Michael Littman is a Professor of Computer Science at Brown University. He also teaches Udacity’s Algorithms course (CS215) on crunching social networks. Prior to joining Brown in 2012, he led the Rutgers Laboratory for Real-Life Reinforcement Learning (RL3) at Rutgers, where he served as the Computer Science Department Chair from 2009-2012. He is a Fellow of the Association for the Advancement of Artificial Intelligence (AAAI), served as program chair for AAAI's 2013 conference and the International Conference on Machine Learning in 2009, and received university-level teaching awards at both Duke and Rutgers. Charles Isbell taught him about racquetball, weight-lifting and Ultimate Frisbee, but he's not that great at any of them. He's pretty good at singing and juggling, though.
This class is self paced. You can begin whenever you like and then follow your own pace. It’s a good idea to set goals for yourself to make sure you stick with the course.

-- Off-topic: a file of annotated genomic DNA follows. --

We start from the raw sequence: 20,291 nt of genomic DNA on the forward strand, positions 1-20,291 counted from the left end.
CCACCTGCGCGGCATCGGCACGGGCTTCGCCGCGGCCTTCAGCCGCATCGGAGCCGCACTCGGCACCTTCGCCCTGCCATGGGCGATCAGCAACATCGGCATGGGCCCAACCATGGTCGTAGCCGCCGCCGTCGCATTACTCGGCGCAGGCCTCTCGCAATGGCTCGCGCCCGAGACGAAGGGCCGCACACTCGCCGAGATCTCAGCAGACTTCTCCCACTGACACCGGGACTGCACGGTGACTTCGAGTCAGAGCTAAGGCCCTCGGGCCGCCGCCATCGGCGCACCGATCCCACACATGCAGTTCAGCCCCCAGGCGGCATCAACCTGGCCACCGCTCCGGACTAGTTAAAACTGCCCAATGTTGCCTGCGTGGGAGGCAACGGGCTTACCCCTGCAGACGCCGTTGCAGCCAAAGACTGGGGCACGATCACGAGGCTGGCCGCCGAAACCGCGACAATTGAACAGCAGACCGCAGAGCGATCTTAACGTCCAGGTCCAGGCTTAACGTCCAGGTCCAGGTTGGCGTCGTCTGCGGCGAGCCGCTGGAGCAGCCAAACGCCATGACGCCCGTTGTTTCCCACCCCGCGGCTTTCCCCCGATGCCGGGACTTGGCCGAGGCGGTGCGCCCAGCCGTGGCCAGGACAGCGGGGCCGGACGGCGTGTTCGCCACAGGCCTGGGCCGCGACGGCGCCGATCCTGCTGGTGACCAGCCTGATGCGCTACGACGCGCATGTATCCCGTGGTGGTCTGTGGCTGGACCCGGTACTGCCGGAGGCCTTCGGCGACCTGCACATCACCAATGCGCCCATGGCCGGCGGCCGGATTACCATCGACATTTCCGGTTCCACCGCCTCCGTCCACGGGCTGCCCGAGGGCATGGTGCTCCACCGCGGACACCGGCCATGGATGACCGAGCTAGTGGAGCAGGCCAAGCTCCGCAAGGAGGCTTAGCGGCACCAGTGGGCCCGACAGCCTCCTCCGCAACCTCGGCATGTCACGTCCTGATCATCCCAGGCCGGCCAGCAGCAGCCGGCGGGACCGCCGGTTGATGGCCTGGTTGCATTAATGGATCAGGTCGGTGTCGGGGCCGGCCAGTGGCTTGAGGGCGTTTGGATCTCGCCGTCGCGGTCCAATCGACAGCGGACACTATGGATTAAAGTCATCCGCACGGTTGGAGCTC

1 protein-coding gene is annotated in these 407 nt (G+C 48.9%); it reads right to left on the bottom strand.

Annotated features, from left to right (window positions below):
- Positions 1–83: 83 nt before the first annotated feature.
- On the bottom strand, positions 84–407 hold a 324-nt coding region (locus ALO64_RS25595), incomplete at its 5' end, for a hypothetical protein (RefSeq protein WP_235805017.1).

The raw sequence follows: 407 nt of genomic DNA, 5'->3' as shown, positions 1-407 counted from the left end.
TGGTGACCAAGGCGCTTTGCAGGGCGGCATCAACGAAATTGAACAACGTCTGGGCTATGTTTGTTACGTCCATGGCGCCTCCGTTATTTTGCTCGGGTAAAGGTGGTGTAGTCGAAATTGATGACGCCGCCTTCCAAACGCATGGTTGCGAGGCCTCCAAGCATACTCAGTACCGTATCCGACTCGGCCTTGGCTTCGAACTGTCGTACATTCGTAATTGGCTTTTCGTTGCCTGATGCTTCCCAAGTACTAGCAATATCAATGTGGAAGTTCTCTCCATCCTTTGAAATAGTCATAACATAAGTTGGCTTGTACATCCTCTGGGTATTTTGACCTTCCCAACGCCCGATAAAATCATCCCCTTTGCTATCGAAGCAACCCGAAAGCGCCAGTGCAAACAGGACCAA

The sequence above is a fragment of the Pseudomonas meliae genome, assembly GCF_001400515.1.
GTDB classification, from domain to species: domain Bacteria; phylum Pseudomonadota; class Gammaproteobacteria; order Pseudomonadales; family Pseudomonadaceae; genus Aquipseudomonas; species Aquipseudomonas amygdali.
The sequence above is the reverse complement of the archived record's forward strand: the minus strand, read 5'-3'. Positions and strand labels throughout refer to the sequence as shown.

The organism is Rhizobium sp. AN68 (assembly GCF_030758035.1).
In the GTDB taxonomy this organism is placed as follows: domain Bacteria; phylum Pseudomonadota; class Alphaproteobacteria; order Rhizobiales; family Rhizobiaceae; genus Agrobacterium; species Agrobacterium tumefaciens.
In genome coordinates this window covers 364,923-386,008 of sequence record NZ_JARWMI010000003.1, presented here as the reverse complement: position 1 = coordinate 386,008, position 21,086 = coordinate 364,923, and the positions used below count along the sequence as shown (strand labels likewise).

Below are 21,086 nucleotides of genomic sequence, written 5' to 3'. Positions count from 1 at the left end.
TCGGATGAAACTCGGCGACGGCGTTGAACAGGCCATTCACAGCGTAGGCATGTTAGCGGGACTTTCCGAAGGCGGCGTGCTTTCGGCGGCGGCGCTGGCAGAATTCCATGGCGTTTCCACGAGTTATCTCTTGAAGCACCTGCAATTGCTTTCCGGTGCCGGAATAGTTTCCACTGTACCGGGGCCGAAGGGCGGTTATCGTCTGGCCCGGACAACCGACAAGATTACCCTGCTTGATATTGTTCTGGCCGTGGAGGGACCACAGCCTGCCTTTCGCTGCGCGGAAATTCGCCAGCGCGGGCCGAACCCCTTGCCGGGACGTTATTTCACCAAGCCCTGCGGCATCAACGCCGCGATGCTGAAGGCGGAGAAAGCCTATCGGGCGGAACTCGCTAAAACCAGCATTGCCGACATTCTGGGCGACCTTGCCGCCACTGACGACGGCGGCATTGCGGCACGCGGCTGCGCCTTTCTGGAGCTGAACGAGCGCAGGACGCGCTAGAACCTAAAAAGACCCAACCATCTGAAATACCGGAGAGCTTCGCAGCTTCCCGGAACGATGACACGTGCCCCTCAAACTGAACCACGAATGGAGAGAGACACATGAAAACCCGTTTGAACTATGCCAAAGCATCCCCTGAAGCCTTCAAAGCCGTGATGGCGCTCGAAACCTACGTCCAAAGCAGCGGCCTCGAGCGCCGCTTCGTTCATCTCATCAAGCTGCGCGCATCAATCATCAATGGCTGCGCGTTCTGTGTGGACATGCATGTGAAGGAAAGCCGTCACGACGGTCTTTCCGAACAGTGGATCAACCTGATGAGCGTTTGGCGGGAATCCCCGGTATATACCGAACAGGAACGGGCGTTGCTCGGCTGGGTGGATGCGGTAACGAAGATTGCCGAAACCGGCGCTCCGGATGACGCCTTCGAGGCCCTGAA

This class will always be available!
Yes! The point is for you to learn what YOU need (or want) to learn. If you already know something, feel free to skip ahead. If you ever find that you’re confused, you can always go back and watch something that you skipped.
Collaboration is a great way to learn. You should do it! The key is to use collaboration as a way to enhance learning, not as a way of sharing answers without understanding them.
Udacity classes are a little different from traditional courses. We intersperse our video segments with interactive questions. There are many reasons for including these questions: to get you thinking, to check your understanding, for fun, etc... But really, they are there to help you learn. They are NOT there to evaluate your intelligence, so try not to let them stress you out.
Learn actively! You will retain more of what you learn if you take notes, draw diagrams, make notecards, and actively try to make sense of the material.